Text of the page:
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Discussion in 'The Garage' started by lightsorce, Sep 9, 2007.
I already crossed the product.
I will report that back up the rumor chain. Again, thanks Dirty!
Great thread. I just resupplied myself from the local auto parts store, but I didn't see anyone ask the key Loctite question:
Why does the red stuff come in a little blue tube, and why does the blue stuff come in a little red tube?
I haven't figured that one out yet either.
Just keep in mind when it comes to all brands of threadlockers the actual color of the product (not the plastic bottle, lablel, or tube):
Blue products are considered "Service Removable" ..removable with hand tools such as 1/4" drive, 3/8" drive.
Red products are considered "Permenant" ..heat from a blow torch may be required to soften the cured product enough for removal to prevent breaking/twisting the bolt during disassembly. Red is an overkill on most all threadlocking applications on a bike....Unless a red product is spec'ed in by the OEM, then listen to them.
Additionally, I still haven't quite figured out why the chicken crossed the road either but I suspect his actions could be related to the close proximity of the KFC.
Ah yes! I remember that well!
Is this the loctite thread? I have a question. I have an aluminum brake disc carrier threaded onto an aluminum hub. This is a bicycle setup. I've put on a ton of loctite 609 to help keep it solid. This is sort of a quickie repair where the threads are toast but I've keyed the parts to keep them together.
So let's say I want this 609 to cure, including the bead which is around the edge of the carrier. Is there a non solvent activator I can spray on now that it is already applied? Can I just use some spray paint?
P-ho- You have only one of the two components needed to make the 609 Retaining compound cure.
Anaerobic products (threadlockers, sealants, gasketing prods., and bearing retainers) need absence of air (think-airspace between thread roots, or cylindrical fits) in contact with active metals (tarnishes, rusts, corrodes, or holds a magent).
Aluminim hub with an aluminum disk brake carrier...You'll need to prime one of the surfaces (I suggest the hub) with Primer N to force the 609 to cure properly. Primer N is solvent based.
If 609 is all you have and you don't want to buy another product, by all means use what you brung. I'm only asking because 609 is fairly low in viscocity at 125 centipoids (behaves like 10wt motor oil) and has a rather limited cure through ability at 0.005"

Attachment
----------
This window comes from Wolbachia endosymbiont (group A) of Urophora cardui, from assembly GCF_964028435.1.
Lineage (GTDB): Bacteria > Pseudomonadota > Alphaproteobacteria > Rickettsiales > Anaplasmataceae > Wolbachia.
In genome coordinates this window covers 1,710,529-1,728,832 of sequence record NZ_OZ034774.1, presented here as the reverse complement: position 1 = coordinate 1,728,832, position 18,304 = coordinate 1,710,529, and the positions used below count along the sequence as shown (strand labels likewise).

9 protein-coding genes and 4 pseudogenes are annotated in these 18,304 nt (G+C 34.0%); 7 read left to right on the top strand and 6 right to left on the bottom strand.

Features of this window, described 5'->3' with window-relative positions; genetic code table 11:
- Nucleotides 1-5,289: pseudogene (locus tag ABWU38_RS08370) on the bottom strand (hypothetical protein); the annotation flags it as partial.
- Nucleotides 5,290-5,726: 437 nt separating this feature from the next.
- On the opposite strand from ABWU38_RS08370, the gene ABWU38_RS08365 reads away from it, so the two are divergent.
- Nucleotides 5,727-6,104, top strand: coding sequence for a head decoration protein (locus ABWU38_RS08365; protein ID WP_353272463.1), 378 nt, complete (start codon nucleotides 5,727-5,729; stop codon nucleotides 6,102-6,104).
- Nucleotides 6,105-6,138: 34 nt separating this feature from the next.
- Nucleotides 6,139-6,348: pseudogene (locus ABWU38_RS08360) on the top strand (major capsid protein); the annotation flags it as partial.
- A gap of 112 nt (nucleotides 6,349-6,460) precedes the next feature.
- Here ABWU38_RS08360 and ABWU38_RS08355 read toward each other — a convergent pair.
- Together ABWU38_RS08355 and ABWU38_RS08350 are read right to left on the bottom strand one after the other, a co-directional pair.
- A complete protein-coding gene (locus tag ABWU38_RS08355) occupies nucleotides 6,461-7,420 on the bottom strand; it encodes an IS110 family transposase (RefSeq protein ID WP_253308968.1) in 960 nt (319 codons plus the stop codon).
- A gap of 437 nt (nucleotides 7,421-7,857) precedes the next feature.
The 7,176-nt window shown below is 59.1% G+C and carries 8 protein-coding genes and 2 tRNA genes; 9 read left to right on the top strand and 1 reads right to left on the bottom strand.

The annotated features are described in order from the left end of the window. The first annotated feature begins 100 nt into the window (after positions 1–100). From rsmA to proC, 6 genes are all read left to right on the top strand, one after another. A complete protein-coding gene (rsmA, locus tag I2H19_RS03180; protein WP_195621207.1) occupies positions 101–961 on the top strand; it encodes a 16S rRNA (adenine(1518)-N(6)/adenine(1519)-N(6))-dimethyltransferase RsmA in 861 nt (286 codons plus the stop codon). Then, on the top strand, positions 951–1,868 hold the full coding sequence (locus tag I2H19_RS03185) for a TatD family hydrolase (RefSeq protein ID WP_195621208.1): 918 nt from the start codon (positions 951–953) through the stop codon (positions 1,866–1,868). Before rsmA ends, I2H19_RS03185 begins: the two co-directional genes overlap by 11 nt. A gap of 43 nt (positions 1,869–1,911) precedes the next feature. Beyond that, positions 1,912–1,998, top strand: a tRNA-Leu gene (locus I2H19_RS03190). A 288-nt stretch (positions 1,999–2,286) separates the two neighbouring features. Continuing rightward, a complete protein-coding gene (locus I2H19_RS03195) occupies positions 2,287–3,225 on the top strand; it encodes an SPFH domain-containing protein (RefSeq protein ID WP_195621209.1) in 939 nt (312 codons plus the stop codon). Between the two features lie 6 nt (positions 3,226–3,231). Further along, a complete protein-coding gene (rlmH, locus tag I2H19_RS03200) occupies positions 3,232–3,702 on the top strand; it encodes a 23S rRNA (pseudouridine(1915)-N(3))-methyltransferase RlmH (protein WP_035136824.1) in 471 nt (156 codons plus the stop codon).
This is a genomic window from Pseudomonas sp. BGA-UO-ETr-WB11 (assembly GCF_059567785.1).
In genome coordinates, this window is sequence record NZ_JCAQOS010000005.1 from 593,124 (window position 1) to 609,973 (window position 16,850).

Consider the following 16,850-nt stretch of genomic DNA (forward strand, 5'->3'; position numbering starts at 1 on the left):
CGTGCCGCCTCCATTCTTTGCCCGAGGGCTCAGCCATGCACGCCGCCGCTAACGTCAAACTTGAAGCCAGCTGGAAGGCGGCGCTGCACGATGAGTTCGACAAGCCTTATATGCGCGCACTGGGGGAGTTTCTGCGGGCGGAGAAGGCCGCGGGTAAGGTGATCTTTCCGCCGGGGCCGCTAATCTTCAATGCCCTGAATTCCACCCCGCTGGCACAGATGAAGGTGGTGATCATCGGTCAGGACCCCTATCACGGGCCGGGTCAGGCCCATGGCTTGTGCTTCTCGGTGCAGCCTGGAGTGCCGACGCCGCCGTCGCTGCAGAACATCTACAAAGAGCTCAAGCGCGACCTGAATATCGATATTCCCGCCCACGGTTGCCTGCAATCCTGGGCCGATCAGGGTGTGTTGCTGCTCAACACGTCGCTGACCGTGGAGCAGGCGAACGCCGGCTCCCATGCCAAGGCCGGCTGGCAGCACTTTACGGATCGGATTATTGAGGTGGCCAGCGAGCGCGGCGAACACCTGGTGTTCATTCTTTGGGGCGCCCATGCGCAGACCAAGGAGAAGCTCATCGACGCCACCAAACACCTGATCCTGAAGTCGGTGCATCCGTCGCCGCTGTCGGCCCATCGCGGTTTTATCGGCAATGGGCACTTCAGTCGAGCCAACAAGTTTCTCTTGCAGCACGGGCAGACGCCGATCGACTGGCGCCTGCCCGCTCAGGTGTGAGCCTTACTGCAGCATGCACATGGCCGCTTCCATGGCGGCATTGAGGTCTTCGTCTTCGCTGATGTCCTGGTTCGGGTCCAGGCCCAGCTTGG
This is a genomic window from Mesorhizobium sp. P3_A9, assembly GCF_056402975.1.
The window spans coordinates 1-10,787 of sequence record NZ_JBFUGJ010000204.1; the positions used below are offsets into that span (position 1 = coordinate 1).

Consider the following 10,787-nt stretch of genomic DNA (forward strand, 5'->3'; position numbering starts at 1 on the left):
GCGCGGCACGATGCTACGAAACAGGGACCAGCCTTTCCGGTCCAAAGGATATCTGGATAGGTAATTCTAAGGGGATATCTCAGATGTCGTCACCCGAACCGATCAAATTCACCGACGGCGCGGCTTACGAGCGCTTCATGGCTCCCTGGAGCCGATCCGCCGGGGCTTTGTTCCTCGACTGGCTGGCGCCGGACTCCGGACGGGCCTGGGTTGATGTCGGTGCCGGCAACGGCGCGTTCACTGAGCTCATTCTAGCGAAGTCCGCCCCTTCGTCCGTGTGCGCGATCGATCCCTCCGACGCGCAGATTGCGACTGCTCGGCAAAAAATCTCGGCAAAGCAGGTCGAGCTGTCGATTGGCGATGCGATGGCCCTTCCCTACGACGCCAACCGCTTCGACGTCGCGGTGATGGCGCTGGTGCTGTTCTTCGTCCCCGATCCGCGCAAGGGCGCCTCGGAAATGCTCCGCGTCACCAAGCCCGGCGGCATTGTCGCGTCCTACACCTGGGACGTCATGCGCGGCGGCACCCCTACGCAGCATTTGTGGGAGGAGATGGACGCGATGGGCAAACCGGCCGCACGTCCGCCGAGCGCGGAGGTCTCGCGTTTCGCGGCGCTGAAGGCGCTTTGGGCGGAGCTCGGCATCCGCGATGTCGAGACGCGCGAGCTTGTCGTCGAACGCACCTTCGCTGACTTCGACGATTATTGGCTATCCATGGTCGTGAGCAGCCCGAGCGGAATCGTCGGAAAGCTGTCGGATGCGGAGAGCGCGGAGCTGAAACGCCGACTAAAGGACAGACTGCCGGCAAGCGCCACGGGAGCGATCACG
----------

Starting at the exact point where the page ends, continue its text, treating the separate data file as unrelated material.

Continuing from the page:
If the threads really are that screwed up, primer with Primer N, and use 660 Quick Metal (toothpaste thick) which can cure through a 0.020" gap.
If you are wary of spraying a solvent on the hub, spray the product in a small container and then apply it with a Q-Tip, a pipe cleaner, or even a toothpick.
You mentioned how the threads are buggered up. If they are REALLY bad, I'd suggest 660 Quick Metal which cures through a larger gap than 609. If the threads are just plain bad, 609 will still likely be an overkill on the strength side of things.
Peace, Love and Glue,
Thanks. In retrospect I should have used primer when I first assembled. But it's all together and I have machined in some woodruff type keys. I just noticed that it had a slight bit of a wiggle to it, so I put some 609 into the gaps in the hope that it would add a bit of strength to it. Can't take it apart right now.
If I spray a solvent-based activator will it remove existing 609?
If you can't break it apart, heat is you friend. Once you break it apart, use of a scraper can be used to remove any product remnants.
There aren't any spray-on removers I'm aware of.
What I'm wondering, is if I can spray on some activator after the 609 has been applied, around the edges, or will it ruin the application.
You sure can.
By spraying or dripping Primer N on the fillet also known as the squeezeout, it'll cure up and cure very slightly into the area of threaded engagement.
Awesome. I'll go get some.
Well the 7649 didn't seem to do anything. I sprayed it on and let it sit for 5 hours and the 609 fillet is still liquid. Blah, I just spray painted over it.
OK guys, just thought I could ask a quick question in here.
I am replacing the rear pivot bearings on my GS and I believe they call for Loctite 270 on the large pivot pins.
Would Red Loctite (271 I believe) work as well?
Great question. 270 is spec'ed in as a Euro-only available product. 271, pn. 27221 (10ml bottle), also a red high strength threadlocker is the ideal equivalent for the left side of the pond.
This question comes up often... 270 is green, not red.
You can get some here among other places.
Kick ass, I had no idea!
Yeah, I had read that before.
http://www.cnctar.hunbay.com/Svejk/Loctite%20ragaszt%F3k/Loctite%20270.pdf which looks like a Loctite Technical Data Sheet says its green???
We're talking about 271, which is red........I don't think he meant to put the "ALSO" in his description, as we know 270 is green.